I always look forward to seeing what Tanya of Mrs. Hughes is up to.  Her vintage leaning garments are always chock full of beautiful details and she tells a wonderful story about each of them.  Her dresses for The Day and Night Dress Challenge are indeed true to her style, and I’m so delighted that she decided to join in this challenge.  Welcome Tanya!

The Day and Night Dress Challenge 2018: Mrs. Hughes

Hi Everyone!

I’m excited to take part in the Day & Night Dress Challenge hosted by Elizabeth! If you follow my blog, Mrs. Hughes, you’ll know that I love sewing dresses. Both of these patterns were already in my sewing queue and fit right in with this challenge. Along with that, they were also on my #makenine2018, so it was a triple score!

For my patterns, I chose a 1940’s mail order dress pattern and Simplicity 1587, a 1940’s pattern re-issue. Both patterns are a similar style and at first glance appear quite similar, but are actually very different.

My “Coffee Dress” is made out of a vintage 1940’s rayon with a white floral print. It has gathers on the shoulders and at the waist on the bodice along with scalloped cap sleeves and a gored skirt. I don’t often drink coffee (nor much caffeine at all), so my mug is actually my cereal mug and just a prop. 🙂

I had limited yardage for this pattern and as it’s vintage fabric, there was no way to get more. I made it work by shortening the skirt by 6”, slimming down the skirt gores and piecing the sleeves. I didn’t have enough fabric to cut the bow, and had to make a slimmed down version which wasn’t long enough to tie into a bow. Due to my fabric shortage, I also didn’t have enough to cut out a self-fabric belt, which I would have loved to include on this dress.

I added a button to the “ribbon” adornment on my bodice and I actually prefer this to the bow as I’m finding that I really am not much of neckline bow gal. This was a pretty simple dress and I think that the fabric is perfect for pattern. I’m not sure that I’d make it again as I prefer a fuller skirt, but you never know. The skirt is meant to be fuller than I was able to cut it, so I might test it out again to see how it fits or perhaps just change the skirt to a gathered one as I do adore these sleeves.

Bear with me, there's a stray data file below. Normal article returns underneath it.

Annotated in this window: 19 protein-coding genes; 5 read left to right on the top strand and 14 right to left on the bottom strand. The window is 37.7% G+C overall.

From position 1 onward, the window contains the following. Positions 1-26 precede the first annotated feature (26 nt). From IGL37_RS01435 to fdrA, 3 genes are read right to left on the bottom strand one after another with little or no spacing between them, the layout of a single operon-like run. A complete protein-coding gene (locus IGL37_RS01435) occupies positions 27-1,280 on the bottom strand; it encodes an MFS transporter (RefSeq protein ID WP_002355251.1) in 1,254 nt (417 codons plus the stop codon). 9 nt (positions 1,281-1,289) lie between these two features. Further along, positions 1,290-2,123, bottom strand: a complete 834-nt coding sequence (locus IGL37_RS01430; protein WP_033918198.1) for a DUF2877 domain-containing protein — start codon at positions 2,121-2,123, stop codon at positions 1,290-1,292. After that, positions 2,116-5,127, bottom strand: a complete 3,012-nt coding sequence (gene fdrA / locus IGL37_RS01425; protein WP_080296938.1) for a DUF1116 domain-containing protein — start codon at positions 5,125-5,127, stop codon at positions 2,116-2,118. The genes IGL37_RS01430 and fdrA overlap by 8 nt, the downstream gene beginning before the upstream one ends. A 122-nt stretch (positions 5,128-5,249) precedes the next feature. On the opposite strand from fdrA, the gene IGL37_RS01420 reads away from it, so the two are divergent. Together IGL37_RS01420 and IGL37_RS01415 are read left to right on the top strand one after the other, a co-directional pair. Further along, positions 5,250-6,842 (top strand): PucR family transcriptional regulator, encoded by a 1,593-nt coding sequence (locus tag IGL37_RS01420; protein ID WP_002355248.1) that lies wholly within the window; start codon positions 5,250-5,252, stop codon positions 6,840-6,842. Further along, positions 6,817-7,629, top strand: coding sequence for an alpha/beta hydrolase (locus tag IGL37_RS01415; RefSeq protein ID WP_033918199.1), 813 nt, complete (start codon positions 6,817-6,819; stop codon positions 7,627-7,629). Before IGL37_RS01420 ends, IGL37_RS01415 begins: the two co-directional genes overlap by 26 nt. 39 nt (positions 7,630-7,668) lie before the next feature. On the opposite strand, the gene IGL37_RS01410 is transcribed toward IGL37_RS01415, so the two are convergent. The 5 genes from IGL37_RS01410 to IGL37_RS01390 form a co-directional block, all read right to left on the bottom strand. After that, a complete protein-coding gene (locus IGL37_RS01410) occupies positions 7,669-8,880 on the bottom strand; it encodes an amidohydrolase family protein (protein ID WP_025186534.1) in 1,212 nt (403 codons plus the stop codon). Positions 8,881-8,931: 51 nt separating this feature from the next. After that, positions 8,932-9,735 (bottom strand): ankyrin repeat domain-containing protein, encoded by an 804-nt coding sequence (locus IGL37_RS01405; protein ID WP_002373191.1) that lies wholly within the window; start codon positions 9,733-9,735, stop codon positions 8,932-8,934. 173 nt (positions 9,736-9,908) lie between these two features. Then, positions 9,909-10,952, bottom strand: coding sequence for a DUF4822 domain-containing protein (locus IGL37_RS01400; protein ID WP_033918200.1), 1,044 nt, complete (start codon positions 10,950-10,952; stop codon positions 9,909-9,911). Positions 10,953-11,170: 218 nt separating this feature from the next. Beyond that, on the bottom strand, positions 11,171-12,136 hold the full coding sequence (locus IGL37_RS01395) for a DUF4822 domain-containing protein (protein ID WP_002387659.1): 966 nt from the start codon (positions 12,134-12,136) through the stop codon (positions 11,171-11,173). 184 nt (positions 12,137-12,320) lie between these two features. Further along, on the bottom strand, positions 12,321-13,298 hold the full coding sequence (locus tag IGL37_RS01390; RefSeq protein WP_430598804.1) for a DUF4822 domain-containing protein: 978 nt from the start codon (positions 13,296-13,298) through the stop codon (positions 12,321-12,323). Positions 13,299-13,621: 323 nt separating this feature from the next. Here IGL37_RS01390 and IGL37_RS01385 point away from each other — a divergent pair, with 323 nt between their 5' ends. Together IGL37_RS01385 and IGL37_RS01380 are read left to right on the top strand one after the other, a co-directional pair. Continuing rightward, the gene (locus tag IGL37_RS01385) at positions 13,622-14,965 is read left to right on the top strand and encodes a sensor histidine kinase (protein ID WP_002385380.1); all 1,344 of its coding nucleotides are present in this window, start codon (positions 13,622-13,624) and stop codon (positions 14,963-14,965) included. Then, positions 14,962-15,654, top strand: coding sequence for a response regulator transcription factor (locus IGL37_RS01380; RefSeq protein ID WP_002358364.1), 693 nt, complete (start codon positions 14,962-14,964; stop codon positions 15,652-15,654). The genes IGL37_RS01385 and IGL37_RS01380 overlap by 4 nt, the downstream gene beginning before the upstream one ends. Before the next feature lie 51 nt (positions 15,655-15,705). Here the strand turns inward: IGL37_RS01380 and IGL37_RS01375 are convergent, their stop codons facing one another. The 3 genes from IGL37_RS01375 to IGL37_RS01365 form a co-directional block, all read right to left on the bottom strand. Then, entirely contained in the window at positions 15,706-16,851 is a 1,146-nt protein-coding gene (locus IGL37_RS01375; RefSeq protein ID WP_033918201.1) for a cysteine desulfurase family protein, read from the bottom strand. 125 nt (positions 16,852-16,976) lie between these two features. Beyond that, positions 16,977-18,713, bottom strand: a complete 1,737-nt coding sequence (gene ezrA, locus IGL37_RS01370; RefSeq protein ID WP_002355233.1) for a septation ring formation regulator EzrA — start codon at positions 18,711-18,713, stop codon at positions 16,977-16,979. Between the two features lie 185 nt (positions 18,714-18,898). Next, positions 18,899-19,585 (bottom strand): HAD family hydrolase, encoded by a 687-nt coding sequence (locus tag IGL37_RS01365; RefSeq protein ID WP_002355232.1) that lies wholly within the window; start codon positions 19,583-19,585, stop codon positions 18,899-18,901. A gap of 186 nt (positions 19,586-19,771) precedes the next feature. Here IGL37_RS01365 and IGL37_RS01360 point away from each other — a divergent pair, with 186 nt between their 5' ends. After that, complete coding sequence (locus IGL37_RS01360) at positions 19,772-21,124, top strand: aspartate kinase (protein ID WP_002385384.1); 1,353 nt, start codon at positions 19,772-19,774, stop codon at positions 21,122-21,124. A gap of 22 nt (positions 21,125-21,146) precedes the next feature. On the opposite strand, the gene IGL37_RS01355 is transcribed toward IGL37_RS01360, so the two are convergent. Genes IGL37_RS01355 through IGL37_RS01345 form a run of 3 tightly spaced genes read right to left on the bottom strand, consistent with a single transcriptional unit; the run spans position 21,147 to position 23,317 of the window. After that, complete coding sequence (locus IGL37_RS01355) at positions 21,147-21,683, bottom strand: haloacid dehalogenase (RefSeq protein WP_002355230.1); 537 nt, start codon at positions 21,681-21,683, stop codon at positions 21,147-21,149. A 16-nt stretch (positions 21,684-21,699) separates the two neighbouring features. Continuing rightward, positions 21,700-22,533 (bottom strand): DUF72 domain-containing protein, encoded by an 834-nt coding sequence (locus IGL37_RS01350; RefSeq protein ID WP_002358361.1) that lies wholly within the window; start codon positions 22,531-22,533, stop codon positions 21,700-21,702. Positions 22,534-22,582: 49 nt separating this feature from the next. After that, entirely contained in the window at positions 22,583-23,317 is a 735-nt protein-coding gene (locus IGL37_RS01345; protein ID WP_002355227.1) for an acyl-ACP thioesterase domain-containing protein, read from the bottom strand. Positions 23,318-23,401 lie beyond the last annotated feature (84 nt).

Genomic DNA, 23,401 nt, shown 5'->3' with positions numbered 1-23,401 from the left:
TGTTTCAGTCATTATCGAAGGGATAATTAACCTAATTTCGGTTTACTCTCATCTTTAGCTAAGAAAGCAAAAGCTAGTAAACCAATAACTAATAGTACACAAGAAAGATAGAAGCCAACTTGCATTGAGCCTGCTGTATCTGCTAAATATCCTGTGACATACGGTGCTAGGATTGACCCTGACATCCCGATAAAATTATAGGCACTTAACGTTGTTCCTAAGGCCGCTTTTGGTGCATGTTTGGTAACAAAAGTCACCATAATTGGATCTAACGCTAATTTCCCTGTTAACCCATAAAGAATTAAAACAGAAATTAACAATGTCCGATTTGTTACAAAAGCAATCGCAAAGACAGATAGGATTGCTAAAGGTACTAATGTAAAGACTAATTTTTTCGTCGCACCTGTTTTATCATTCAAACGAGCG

My “Cocktail Dress” is made out of a lightweight silk that’s almost the same weight as China silk. I envision wearing this one out out for cocktails or out to a nice dinner with my husband. We didn’t have any limes, otherwise I would have made myself a gin and tonic. Instead, my favorite blackberry cider from a local brewery will have to do.

I don’t think my version looks anything like the pattern sample, although I didn’t make any alterations other than grading it up. I think the pattern would probably fare better with a fabric that’s a little heavier, even though it includes crepe de chine and georgette on the list of suggested fabrics on the back envelope. I think this mostly due to the “V” and the gathers on the skirt yoke.

The bow construction is quite interesting, even though I think it’s not really my thing. It has a “knot” sewn on to the neckline that creates those lovely gathers. The bow is then slipped through that knot and tacked on. It can be omitted as seen in View B on the pattern.

The sleeves have a piece of elastic sewn underneath that pulls up and makes gathers on the sleeve. It’s a cool detail, but although I did a full bicep adjustment to the sleeves, I would have liked a little more room. The drawing on the envelope shows the sleeves rather fitted, so perhaps that is just how they’re supposed to be. I’m also not a huge fan of the skirt due to the gathers below the yoke. I was aware of this going in as I have some *ahem* bulk there and I don’t need gathers accentuating that, but as I like to try out different designs, I went ahead and sewed it anyway. I pressed the gathers down so that they aren’t so prominent, but if I ever made this pattern again (which is doubtful), I would change the skirt.

It was nice to sew dresses that are a little different from what I usually make and I will definitely wear both of these! Of course, my rayon “Coffee Dress” is going to get more wear as I don’t regularly flit around in silk. 🙂

Keep watching here on Elizabeth Made This   and on YouTube between now and February 28th for more amazing dresses from this wonderful global crew of sewing bloggers and vloggers I’ve assembled!  

Want to join in the fun yourself?


      1. Sew some dresses!
      2. Let other people know about it.  Use #dayandnightdresschallenge on Twitter and Instagram and follow the Day and Night Dress Challenge Facebook group.
      3. Keep reading here to find out the latest.  Follow Elizabeth Made This on Instagram andFacebook.
      4. Post a picture of your day look (coffee) and your night look (cocktail) to Instagram to enter yourself.  Don’t forget to tag me @elizabethmadethis and use the #dayandnightdresschallenge.
      5. Grab a graphic and post it on your site and/or repost on Instagram:
      6. The Day and Night Dress Challenge 2018



Elizabeth is a self-taught sewist with a love for all things DIY and creative. Her friend calls her "The Fabric Manipulator" and she's always looking for ways to squeeze the most out of her sewing time in between caring for her 4 kids and husband.


  1. Love your dresses! I particularly like the way you changed the bow to a simple ribbon detail on your coffee dress – that works so well. Necessity often inspires creativity, doesn’t it?

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